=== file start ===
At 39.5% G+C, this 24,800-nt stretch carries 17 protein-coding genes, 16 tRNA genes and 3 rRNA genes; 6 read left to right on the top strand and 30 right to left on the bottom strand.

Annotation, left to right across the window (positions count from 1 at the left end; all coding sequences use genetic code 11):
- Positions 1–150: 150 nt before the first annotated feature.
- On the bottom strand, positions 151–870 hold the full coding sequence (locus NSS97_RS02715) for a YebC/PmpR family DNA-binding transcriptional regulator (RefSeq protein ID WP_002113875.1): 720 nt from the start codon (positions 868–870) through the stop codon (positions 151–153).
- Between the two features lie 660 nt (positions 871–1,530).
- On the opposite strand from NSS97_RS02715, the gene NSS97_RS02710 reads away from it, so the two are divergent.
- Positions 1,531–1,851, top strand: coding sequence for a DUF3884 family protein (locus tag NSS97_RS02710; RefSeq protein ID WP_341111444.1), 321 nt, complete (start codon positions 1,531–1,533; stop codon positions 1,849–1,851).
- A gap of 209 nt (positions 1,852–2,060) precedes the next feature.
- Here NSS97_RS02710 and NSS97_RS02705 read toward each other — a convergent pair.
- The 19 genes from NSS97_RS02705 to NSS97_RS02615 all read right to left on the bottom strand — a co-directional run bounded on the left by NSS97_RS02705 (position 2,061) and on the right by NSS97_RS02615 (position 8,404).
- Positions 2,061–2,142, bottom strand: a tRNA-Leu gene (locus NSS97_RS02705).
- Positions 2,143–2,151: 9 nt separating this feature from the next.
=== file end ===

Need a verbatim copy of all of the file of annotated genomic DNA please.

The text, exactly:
At 39.5% G+C, this 24,800-nt stretch carries 17 protein-coding genes, 16 tRNA genes and 3 rRNA genes; 6 read left to right on the top strand and 30 right to left on the bottom strand.

Annotation, left to right across the window (positions count from 1 at the left end; all coding sequences use genetic code 11):
- Positions 1–150: 150 nt before the first annotated feature.
- On the bottom strand, positions 151–870 hold the full coding sequence (locus NSS97_RS02715) for a YebC/PmpR family DNA-binding transcriptional regulator (RefSeq protein ID WP_002113875.1): 720 nt from the start codon (positions 868–870) through the stop codon (positions 151–153).
- Between the two features lie 660 nt (positions 871–1,530).
- On the opposite strand from NSS97_RS02715, the gene NSS97_RS02710 reads away from it, so the two are divergent.
- Positions 1,531–1,851, top strand: coding sequence for a DUF3884 family protein (locus tag NSS97_RS02710; RefSeq protein ID WP_341111444.1), 321 nt, complete (start codon positions 1,531–1,533; stop codon positions 1,849–1,851).
- A gap of 209 nt (positions 1,852–2,060) precedes the next feature.
- Here NSS97_RS02710 and NSS97_RS02705 read toward each other — a convergent pair.
- The 19 genes from NSS97_RS02705 to NSS97_RS02615 all read right to left on the bottom strand — a co-directional run bounded on the left by NSS97_RS02705 (position 2,061) and on the right by NSS97_RS02615 (position 8,404).
- Positions 2,061–2,142, bottom strand: a tRNA-Leu gene (locus NSS97_RS02705).
- Positions 2,143–2,151: 9 nt separating this feature from the next.